Everyone knows someone like this. It might be a mate, a sister, a parent, even a boyfriend or girlfriend. A little while back, a friend of mine contacted me, concerned that her car was using chewing through the fuel a bit. That was, of course, a not-so-subtle hint that, being the only ‘car person’ she knew, I might be able to diagnose the problem without her having to actually pay a mechanic. No worries, bring it around and I’ll have a look.
If the saying “first impressions count for everything” has any truth to it, this car and I were off to a bad start. I could already hear the tyres thrumming away from the other end of my street, a sure sign that the tyre pressures were desperately low and that the wheels were probably also out of balance and/or alignment. As it bounced into the driveway (and I do mean bounced – the shock absorbers were totally shagged), the true horror began to unfold. It was a fairly tired early model Holden Astra, donated to this young lady by her parents as her first car. The registration documents said it was white, but it was more like a two-tone beige over grey. I don’t ever remember an Astra having gunmetal grey alloy wheels like the rear ones on this car, let alone the pitch black ones on the front. Having done a smidge over 100,000kms I asked if the timing belt had been done, only to be met with a blank look. For anyone who knows the Astra/Barina/Vectra 4 cylinder engines, I’m amazed the engine had made it this far without lunching itself.
Everywhere I looked, it got worse. The oil was like treacle, from what little I could see on the dipstick, the radiator overflow bottle was empty, and given how much fluid it took to top it back up, I suspect there wasn’t a whole lot left in the radiator itself. The exhaust was leaking at the manifold and there was a hole in the rear muffler, making it sound like a very loud squashed fart. The clutch was noisy and the gearshift felt like waving a wooden spoon around in a bowl of cake mix. As I moved to the inside of the car, I realised that this girl’s car was probably an extension of her bedroom. It reeked of cigarettes, not surprising given the ashtray was full – apparently her friends smoke in the car, she doesn’t although she’s a smoker. Uh huh. Clothes were strewn everywhere, as were boxes of assorted useless items she’d never got around to removing. In the boot, there were two extra wheels (courtesy of her boyfriend, who’s into drifting) and a battery!
So I told her to leave the car with me and come back in a few days. Having cleaned the flotsam and jetsam from the interior, I was able to form a rather neat pile in the middle of my front lawn, the kind that you could stand on if you wanted to look into the neighbour’s back yard. It took all my effort not to get out some kerosene and a match. At a rough guess, she was carrying the equivalent of two extra passengers in her car wherever she went, just in the weight of junk. I’ve happily driven 700+hp cars before, but this is one of the few I was actually too scared to drive. I arranged for a towie to collect it and take it to a mechanic. They drained and flushed every fluid-holding reservoir in the car (I won’t tell you what they had to do to clean out the sump, it sounds too far-fetched to be believable), changed the timing belt, put on four new tyres, four new shocks, replaced the lower control arms, replaced a couple of broken switches, and both brake light bulbs (thank goodness for the eye-level brake light or she would’ve had nothing at all). One poor bloke spent the best part of three days working on it.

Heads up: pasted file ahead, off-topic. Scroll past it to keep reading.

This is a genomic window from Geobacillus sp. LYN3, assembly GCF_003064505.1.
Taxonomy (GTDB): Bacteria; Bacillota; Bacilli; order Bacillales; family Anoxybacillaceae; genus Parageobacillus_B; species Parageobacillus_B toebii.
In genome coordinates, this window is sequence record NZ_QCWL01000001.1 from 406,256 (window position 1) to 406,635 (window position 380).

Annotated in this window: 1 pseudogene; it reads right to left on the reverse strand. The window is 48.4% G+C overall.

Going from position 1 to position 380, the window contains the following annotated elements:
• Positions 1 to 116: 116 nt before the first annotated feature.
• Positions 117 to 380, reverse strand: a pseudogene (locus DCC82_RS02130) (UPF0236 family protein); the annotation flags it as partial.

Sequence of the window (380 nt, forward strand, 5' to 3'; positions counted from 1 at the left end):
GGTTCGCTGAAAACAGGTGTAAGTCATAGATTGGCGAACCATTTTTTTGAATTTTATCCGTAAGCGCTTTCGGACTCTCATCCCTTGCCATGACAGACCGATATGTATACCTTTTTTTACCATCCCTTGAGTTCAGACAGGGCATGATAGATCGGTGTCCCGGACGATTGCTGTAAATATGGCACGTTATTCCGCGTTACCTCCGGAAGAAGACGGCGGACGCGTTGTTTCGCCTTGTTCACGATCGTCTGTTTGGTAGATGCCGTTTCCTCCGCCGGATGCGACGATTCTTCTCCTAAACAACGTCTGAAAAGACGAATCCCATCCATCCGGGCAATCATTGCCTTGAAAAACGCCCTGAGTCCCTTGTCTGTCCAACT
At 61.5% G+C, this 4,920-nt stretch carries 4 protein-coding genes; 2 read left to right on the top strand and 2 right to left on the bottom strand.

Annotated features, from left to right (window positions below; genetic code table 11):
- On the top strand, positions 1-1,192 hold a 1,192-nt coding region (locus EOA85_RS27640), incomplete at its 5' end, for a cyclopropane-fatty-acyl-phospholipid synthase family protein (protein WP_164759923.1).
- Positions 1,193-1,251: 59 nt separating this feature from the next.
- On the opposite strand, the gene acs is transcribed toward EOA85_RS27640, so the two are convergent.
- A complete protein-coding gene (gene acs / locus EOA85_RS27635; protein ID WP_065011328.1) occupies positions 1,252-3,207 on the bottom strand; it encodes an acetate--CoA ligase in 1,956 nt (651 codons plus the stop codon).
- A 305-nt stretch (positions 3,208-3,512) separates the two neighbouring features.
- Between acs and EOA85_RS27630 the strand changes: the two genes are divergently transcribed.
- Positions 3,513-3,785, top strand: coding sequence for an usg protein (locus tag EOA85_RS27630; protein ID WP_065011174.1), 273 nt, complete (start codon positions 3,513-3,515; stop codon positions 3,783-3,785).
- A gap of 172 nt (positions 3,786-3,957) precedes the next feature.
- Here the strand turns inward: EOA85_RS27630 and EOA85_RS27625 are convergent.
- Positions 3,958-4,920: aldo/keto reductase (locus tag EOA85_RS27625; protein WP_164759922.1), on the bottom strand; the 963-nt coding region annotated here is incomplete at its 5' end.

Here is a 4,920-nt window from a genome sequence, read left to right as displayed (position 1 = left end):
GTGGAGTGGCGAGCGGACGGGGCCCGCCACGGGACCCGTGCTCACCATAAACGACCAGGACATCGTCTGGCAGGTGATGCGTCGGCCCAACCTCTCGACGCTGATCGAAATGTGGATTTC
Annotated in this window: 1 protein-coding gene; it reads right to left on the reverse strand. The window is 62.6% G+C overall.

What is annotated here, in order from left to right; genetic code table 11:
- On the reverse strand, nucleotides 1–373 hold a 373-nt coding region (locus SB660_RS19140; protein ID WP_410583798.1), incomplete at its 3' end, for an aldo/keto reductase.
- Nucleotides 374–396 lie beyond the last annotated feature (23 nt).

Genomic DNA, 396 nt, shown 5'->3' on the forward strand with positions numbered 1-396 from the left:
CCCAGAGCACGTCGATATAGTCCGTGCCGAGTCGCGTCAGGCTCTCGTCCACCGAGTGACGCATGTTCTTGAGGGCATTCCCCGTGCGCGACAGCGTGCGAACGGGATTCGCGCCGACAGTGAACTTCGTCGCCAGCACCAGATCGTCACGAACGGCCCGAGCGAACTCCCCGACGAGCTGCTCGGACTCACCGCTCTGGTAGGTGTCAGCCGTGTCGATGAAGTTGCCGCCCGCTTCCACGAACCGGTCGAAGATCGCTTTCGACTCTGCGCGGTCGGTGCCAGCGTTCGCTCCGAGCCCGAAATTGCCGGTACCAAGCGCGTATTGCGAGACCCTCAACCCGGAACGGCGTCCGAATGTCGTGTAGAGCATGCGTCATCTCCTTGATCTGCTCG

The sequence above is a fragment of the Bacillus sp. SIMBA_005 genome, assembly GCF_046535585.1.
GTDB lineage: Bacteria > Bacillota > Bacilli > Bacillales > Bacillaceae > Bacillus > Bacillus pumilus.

From the workshop, it was a neat 50m or so to the self-serve car wash, so I drove it across to give it a bath. This was only a sympathy wash, because I didn’t have the heart to hand it to my detailer without making it look semi-respectable. Even still, he gave me one of those ‘What-are-you-doing-to-me?” glances when he returned it. Even at mates’ rates, there’s no getting around the hours of prep needed to scrub off years of dirt, road grime, acid rain and baked-on brake dust.
As you can imagine, the total bill was astronomical, but the poor girl’s resignation to the figures she read on the invoices suggested that maybe she’d been nagged by her parents about the state of her car for many years. As for her fuel economy, she saw a reduction of between twenty-five and thirty per cent after everything was done; a remarkable feat for a small car, but also a sign of how bad things were when we started on it.
Now I know hers is an extreme case, but the reality is that modern cars are so damned reliable that, when it comes to regular maintenance, we’ve all become a bit slack. As a kid, I had it drummed into me that I needed to check the oil, radiator and tyre pressures at least once every fortnight, and just before I went on any long trips. I’ll be honest and say I’m not as diligent as I used to be (it’s far easier when you only own one car!), but I do still check all my cars, and they get booked in for servicing as soon as they are due. So if your idea of a service is putting petrol in the tank and putting the key in the ignition, stop reading this, get off your bum, get outside, open the bonnet, rip out the tyre pressure gauge and make sure your car is in tip-top condition. Oh get rid of any crap floating around that doesn’t need to be there – not only will it improve your fuel consumption, it does wonders for your car’s power/weight ratio!
First published in ‘High Performance Imports’ magazine, March 2011.